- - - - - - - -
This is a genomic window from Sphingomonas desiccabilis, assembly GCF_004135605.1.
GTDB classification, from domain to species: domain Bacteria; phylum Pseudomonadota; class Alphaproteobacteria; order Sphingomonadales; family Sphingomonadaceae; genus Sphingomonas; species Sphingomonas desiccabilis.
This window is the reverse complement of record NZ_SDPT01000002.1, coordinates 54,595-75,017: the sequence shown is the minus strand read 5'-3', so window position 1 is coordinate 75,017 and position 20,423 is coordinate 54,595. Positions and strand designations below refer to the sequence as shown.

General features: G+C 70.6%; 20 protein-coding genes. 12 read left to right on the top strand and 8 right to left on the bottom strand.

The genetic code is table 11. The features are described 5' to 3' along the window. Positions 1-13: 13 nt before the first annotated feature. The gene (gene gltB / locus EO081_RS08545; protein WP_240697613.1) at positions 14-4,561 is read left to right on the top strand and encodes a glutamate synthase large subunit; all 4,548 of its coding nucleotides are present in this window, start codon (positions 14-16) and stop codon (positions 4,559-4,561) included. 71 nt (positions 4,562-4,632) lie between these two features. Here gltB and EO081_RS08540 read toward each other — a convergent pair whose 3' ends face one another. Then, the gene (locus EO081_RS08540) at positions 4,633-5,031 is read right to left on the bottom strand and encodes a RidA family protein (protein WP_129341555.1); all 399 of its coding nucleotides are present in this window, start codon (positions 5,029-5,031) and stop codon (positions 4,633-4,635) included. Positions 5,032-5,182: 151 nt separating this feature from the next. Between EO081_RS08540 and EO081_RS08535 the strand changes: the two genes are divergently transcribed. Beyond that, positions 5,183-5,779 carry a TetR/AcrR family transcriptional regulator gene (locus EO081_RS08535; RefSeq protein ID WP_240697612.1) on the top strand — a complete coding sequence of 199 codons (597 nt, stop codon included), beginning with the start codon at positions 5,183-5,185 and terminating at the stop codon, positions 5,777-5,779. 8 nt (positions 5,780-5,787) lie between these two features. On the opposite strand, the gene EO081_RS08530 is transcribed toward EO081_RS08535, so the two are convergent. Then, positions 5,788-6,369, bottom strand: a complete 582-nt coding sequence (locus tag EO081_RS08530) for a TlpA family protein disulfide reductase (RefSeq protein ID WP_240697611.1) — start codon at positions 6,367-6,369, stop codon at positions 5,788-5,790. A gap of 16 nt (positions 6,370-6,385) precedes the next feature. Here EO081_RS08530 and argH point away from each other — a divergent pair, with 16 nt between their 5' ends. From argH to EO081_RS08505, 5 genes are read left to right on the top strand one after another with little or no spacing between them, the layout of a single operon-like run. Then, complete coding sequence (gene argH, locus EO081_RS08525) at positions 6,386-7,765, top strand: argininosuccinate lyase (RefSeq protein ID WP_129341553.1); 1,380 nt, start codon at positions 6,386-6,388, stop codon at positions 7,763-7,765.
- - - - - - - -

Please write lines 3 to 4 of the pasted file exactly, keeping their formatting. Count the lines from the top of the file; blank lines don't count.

This window is the reverse complement of record NZ_SDPT01000002.1, coordinates 54,595-75,017: the sequence shown is the minus strand read 5'-3', so window position 1 is coordinate 75,017 and position 20,423 is coordinate 54,595. Positions and strand designations below refer to the sequence as shown.

General features: G+C 70.6%; 20 protein-coding genes. 12 read left to right on the top strand and 8 right to left on the bottom strand.